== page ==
The door-to-door garbage collectors use peddled vehicles under the GCC and are satisfied with the introduction of BOVs by Urbaser Sumeet. These vehicles are faster and require less energy. It speeded the process and increased the coverage of each worker, in effect reducing the number of workers.

Source segregation of solid waste is the basis of the whole model, but most residents do not comply. The work falls on garbage collectors, who do it using their bare hands. This was not part of the deal when they were hired for this job.

Each garbage collector has to collect 250 kilograms of degradable waste every day. If vegetable shops are within their radius, they can reach the target, otherwise, they have to work longer hours to reach it. Additionally, if they are repeatedly unable to reach the target, their daily wages are affected.

Moreover, garbage collectors should preferably own smartphones with internet facility to capture photos when at work and upload them to the app. This expense is to be borne by the worker.

Questioning their dignity, they are also constantly watched by their superiors to ensure the collected garbage is not sold off.

The plight of Women Workers

In October 2021 a woman sanitation worker in the Perungudi zone attempted suicide saying she was sexually harassed by her supervisor. Despite her attempt to raise a complaint with the company, her husband, who also worked with Urbaser Sumeet, accused the supervising assistant of threatening her. She took this drastic step fearing the loss of both their jobs.

Such harassment is not uncommon in this sector, but very few cases are reported. Although more than 80% of the workers are women, they are not aware of any committee against sexual harassment. And if there are committees, whether workers are a part of them is questionable. There is no transparency in this regard.

Although they have no access to washrooms and have to urinate in the open, they have made no demands with the company. They hesitate to take up issues with trade unions fearing job loss. Moreover, there is a large reserve of labourers who could easily replace them, so the company has the upper hand.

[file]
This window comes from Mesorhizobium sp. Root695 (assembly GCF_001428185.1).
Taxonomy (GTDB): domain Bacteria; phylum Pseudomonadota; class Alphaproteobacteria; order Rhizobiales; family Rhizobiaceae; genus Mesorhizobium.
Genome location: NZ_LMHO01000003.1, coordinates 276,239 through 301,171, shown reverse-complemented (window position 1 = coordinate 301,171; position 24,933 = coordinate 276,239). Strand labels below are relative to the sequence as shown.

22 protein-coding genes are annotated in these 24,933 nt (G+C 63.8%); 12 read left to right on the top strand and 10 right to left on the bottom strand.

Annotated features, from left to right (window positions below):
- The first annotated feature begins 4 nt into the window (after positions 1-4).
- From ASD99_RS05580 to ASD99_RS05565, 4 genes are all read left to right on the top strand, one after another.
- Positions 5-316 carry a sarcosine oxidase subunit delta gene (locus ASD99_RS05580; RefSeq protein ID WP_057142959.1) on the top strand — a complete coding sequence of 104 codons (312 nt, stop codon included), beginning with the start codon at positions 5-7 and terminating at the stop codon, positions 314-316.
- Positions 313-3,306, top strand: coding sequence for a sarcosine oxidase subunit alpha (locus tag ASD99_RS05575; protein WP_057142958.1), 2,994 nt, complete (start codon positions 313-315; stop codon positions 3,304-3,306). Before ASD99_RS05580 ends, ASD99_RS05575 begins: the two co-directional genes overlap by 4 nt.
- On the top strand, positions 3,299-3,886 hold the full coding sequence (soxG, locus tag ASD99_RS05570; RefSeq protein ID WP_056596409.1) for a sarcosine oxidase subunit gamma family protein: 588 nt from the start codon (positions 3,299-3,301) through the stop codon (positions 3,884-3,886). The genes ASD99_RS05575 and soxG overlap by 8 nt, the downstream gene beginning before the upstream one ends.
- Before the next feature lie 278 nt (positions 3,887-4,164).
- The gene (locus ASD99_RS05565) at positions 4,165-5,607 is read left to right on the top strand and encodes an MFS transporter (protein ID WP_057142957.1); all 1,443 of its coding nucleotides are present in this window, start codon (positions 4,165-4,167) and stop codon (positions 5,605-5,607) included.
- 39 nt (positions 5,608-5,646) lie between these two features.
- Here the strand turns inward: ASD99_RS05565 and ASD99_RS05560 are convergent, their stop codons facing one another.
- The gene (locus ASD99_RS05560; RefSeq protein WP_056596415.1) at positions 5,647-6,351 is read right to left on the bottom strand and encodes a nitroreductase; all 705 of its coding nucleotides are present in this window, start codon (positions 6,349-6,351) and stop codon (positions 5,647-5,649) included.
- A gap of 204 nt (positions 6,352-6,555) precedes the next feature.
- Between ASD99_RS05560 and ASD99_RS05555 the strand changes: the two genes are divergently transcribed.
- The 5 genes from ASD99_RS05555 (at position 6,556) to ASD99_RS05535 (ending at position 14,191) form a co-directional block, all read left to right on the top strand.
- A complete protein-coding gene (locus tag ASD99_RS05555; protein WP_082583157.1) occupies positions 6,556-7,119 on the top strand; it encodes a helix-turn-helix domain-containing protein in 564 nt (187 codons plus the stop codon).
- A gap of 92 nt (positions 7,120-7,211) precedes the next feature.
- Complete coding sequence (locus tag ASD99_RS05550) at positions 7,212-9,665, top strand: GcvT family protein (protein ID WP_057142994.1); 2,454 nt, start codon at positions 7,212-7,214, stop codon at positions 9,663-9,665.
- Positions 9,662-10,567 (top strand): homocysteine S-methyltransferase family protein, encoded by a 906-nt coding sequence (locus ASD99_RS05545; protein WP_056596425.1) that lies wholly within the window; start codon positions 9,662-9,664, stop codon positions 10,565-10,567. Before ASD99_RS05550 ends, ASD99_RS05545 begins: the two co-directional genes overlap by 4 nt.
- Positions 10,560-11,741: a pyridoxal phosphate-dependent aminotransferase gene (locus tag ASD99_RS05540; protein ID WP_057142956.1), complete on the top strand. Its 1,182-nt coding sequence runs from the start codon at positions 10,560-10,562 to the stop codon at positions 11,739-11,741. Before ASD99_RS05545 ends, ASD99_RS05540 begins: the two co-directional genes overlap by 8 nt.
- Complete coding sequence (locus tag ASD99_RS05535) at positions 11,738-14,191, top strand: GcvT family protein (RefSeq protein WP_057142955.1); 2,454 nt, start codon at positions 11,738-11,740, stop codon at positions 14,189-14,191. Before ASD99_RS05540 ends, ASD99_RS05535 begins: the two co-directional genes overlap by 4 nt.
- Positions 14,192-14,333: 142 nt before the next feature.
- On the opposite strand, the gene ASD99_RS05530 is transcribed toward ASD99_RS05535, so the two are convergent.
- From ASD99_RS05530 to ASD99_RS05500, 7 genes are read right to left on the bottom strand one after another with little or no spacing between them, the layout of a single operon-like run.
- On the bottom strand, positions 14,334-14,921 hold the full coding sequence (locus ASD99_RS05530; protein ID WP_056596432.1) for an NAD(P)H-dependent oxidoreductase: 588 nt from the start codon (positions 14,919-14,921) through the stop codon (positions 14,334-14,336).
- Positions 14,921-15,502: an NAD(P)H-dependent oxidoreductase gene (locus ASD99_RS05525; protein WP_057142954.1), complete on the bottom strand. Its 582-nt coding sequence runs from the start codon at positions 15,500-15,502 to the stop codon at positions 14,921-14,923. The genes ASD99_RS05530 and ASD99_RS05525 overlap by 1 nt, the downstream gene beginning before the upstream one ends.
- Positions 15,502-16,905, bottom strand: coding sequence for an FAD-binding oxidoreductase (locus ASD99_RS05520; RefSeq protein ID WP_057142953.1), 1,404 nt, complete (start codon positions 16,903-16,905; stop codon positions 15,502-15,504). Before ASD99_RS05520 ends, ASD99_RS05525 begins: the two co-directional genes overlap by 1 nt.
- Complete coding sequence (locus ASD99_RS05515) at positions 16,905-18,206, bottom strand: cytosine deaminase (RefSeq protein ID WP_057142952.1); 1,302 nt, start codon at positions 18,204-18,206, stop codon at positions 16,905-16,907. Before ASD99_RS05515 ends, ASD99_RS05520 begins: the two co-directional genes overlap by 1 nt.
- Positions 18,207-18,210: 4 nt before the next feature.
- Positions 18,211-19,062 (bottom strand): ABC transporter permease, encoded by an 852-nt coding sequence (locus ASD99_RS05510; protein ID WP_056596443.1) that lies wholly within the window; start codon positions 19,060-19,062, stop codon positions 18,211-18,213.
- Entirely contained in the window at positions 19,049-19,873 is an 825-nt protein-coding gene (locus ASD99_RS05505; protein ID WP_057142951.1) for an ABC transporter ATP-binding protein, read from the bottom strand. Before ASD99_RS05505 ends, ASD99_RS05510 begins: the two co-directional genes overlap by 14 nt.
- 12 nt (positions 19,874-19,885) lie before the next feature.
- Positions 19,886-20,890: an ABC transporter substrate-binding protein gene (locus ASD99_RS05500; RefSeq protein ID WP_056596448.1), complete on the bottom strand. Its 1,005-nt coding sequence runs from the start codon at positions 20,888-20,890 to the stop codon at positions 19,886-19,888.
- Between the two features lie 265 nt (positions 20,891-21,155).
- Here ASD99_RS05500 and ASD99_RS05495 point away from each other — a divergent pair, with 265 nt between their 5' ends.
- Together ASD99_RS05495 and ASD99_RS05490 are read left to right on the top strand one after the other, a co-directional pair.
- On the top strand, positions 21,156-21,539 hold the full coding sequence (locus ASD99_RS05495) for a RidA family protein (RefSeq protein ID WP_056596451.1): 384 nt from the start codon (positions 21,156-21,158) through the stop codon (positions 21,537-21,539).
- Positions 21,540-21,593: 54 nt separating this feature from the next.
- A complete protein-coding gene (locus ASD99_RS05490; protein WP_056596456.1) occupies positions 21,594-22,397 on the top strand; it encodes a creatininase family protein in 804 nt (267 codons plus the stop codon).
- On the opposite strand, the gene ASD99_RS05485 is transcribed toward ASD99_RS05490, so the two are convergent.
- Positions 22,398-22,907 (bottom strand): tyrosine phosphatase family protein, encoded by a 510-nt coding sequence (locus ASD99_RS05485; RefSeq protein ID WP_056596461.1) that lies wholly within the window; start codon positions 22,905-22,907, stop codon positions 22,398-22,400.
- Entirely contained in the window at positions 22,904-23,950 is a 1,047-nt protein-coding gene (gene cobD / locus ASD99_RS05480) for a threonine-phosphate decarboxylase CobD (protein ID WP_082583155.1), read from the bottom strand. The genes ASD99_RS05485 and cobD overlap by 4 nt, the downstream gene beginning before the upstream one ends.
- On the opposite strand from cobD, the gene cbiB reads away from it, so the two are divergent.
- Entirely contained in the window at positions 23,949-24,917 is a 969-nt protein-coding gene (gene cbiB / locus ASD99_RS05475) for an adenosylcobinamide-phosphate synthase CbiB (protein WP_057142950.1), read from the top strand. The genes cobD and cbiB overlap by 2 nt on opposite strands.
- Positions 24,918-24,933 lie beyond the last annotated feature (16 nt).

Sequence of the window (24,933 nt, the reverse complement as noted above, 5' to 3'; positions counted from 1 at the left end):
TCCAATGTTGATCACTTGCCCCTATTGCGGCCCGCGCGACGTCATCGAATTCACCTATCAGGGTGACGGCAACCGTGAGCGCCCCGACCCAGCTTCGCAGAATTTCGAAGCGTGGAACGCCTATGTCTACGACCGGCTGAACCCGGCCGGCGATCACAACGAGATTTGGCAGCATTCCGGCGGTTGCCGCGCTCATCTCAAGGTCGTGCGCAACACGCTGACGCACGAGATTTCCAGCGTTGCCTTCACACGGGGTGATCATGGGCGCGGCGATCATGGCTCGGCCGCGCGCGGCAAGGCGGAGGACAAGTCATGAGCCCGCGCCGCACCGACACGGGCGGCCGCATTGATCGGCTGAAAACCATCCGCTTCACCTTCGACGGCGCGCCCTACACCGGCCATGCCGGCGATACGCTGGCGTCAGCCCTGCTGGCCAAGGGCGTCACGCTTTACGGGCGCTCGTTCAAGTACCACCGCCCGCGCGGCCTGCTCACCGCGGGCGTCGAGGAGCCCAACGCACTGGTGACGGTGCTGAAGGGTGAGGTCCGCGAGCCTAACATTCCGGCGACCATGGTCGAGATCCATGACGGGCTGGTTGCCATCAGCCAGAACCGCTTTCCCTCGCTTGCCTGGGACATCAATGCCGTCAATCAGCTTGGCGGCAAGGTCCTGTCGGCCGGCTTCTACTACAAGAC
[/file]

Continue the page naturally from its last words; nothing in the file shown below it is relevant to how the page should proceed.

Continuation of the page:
This sector is notorious for punishing workers engaged in trade union activities and those holding protests. Notably, Ramky group which handled sanitation work for GCC in the past, dismissed five trade union office bearers and usurped PF fund of 3,200 workers for joining a union.

Job Regularisation- a distant dream

Contract conservatory workers in the GCC have already demanded permanent positions, and they are securing them little by little. The massive privatisation move shattered their years of struggle and the dream of permanent employment.

Srinivasulu said “within a month of joining Urbaser Sumeet a worker died during work. She worked under the National Urban Livelihood Mission for 16 long years and was awaiting a permanent job. Her family got little compensation”.

The Red Flag Union is demanding the GCC to intervene and ensure minimum wages are paid and benefits reach them properly. The government should not wash their hands off saying they are no longer responsible, argues the union.

Although the contract workers under the private companies work as much, and even more hours, than the permanent workers under GCC, there is a considerable disparity in pay, benefits and nature of work. Permanent workers get Rs 15,700 including house rent and transport allowance. This itself is not sufficient, workers are demanding Rs 700 daily wages.

All photos by the author.

This article is written and published as a part of the Smitu Kothari Fellowship 2021 of the Centre for Financial Accountability, Delhi.